Summer is well on its way. School’s out and you might be one of the many taking a vacation this summer. Whether you are planning more of a staycation or you’re headed off to the beach, don’t let your allergies derail your plans.
Many find relief from their seasonal allergies during the summer months, however summer comes with its own allergy triggers. In Kentucky and Southern Indiana, during the summer months tree pollen counts tend to be lower, but grass and mold pollen can be higher. Ragweed begins to appear in the late summer and early fall months to kick off fall allergies. Pollen isn’t the only trigger you can expect, as summer brings more insects and hotter temperatures that can complicate matters.
As the temperatures rise, you can expect the humidity to rise as well. Many who suffer from asthma can find their condition aggravated by the high temperatures and humid climate. When planning your time outside during the summer, check the air quality for low humidity and low ozone days. You can also avoid triggers by planning around the heat of the day when possible.
Places to go
Vacations can mean something different for everyone. You might be headed to explore the Grand Canyon or meet the wilderness along the Appalachian Trail. For some it’s a trip to the beach, and others it’s a trip to Disney.
If you’ve chosen to spend part of your vacation in the great outdoors, you’ll need to watch out for insects and certain plants. Allergies to stinging insects can bring on a systemic allergic reaction or possibly even anaphylaxis. These reactions can vary from person to person and even from one sting to the next. Be aware of your surroundings and always keep an epinephrine auto-injector with you if you are at risk.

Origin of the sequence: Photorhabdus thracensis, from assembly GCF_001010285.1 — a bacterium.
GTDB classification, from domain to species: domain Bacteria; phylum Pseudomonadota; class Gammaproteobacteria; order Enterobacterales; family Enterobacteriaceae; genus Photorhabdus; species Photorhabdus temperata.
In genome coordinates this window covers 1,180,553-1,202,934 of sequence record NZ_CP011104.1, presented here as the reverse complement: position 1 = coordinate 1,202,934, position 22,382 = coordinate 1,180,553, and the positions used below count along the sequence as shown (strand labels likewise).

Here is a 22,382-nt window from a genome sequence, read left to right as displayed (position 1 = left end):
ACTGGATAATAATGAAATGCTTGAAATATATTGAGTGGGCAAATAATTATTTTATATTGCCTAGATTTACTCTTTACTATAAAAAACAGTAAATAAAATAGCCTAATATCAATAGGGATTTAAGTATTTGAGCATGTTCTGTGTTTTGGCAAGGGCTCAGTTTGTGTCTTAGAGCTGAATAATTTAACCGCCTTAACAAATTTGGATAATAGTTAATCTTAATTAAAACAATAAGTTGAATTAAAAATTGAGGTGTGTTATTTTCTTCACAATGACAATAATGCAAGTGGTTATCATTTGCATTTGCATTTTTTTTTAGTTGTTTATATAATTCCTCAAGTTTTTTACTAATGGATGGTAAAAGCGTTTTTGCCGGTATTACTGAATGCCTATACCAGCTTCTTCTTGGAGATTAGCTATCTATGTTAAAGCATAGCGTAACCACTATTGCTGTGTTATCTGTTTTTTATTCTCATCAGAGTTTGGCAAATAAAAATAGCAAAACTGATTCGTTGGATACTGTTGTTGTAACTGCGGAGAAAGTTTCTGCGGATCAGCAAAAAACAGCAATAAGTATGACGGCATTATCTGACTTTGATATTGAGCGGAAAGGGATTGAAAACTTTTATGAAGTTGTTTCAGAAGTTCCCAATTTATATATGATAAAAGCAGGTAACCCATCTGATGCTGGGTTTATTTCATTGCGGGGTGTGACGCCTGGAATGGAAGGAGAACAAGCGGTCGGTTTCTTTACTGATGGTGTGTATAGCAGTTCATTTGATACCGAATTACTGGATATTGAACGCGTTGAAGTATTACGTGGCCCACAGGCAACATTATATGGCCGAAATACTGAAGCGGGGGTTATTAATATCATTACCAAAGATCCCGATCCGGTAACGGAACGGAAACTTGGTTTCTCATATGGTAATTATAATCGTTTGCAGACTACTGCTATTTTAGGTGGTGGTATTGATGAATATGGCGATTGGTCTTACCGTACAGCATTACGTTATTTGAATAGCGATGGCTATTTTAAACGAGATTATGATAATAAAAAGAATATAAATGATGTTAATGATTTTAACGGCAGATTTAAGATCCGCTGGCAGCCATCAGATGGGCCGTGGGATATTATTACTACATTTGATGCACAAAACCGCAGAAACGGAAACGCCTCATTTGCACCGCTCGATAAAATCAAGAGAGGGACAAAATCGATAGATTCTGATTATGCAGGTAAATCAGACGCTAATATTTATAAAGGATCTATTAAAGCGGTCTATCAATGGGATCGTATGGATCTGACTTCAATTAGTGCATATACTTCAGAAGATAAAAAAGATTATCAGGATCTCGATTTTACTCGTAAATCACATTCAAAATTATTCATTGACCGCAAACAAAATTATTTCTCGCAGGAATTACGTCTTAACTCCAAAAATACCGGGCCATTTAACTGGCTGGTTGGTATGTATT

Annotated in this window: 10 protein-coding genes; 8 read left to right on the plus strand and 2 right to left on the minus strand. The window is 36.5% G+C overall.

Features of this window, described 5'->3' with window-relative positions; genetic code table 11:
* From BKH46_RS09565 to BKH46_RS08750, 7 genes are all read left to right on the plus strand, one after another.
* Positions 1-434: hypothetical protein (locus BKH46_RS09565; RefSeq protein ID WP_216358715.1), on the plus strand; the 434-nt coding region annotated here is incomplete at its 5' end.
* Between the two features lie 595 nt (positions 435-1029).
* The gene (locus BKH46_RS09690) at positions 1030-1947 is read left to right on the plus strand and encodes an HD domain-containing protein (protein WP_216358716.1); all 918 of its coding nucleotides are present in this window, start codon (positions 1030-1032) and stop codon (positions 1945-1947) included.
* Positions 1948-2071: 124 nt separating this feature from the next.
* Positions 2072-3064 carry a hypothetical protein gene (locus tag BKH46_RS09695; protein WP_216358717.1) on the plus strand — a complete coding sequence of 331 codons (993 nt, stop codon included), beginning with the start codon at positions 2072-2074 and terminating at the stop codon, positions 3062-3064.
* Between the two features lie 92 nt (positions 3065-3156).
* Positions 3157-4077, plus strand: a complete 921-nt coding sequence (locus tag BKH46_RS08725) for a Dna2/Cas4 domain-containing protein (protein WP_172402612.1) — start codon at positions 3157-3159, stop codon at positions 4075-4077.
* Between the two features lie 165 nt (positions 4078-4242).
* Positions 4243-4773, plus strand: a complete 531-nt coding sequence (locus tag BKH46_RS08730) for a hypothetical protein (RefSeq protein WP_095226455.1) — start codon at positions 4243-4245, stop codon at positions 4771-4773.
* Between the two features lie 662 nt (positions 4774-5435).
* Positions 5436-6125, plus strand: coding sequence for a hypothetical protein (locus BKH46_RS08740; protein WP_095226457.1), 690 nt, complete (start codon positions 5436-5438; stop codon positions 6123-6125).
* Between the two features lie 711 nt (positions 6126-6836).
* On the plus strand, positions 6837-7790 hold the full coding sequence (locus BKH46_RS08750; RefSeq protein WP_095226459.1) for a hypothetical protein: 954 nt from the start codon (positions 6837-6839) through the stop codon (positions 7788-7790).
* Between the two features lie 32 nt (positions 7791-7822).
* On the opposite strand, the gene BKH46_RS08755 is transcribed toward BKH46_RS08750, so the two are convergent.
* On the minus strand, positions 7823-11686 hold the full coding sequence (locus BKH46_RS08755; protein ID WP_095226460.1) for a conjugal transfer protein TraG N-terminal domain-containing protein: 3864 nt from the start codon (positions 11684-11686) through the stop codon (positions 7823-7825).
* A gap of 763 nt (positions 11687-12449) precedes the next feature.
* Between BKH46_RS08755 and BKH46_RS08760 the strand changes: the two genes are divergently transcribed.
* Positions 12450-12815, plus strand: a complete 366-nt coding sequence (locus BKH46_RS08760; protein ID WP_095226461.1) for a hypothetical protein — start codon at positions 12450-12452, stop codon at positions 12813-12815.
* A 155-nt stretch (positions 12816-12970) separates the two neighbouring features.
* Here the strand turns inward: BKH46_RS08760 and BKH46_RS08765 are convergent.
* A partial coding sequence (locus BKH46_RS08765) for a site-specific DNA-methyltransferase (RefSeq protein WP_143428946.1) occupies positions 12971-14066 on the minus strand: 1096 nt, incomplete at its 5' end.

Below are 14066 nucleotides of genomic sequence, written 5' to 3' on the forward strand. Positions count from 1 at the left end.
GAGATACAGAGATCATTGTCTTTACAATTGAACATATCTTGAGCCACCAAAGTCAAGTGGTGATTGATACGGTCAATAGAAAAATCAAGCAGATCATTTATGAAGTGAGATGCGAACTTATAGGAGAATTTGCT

Another fun trip for many families is to head out to the water or amusement park and spend the day enjoying thrill rides and water coasters. Before visiting, check with the amusement park for their food policies to help make your day go smoother. Many family-oriented parks like, Holiday World, offer brochures and information on food allergies on their website. Disney World takes it a step further, dedicating a full website to special food requirements.
Tip #1 – Don’t forget to pack your daily asthma medication, rescue inhalers, your over-the-counter or prescription allergy medications and your injectable epinephrine in case of emergency.
Tip #2 – Check out the pollen count before you go. Beaches tend to have a lower pollen count, whereas state parks would have higher pollen counts. It’s always best to check before you go!
Tip #3 – Traveling with food allergies? Check with your airlines, hotels, attractions and any restaurants you plan on visiting for their food allergy policies.
Tip #4 – Tobacco or pet allergies? Ask for smoke free and pet free when booking your hotel or car for your vacation.
Tip #5 – Traveling out of the country? If you are traveling to a location that doesn’t speak English, bring a list of what allergies you have and learn to say “I’m allergic to _____.” in the local language.
Tip #6 – If you are staying for a week, find a non-traditional accommodation that includes a kitchen and a washer/dryer to make eating and cleaning easier.
Tip #7 – Always prepare for an emergency. Look up where local hospitals are near your vacation spot and always have rescue inhalers or epinephrine on hand.
Vacationing with allergies doesn’t have to be stressful. If you are diligent in your planning, it will save you trouble along the way. As always if you have questions about managing you or your children’s allergies or asthma, schedule an appointment to talk with one of our specialists today.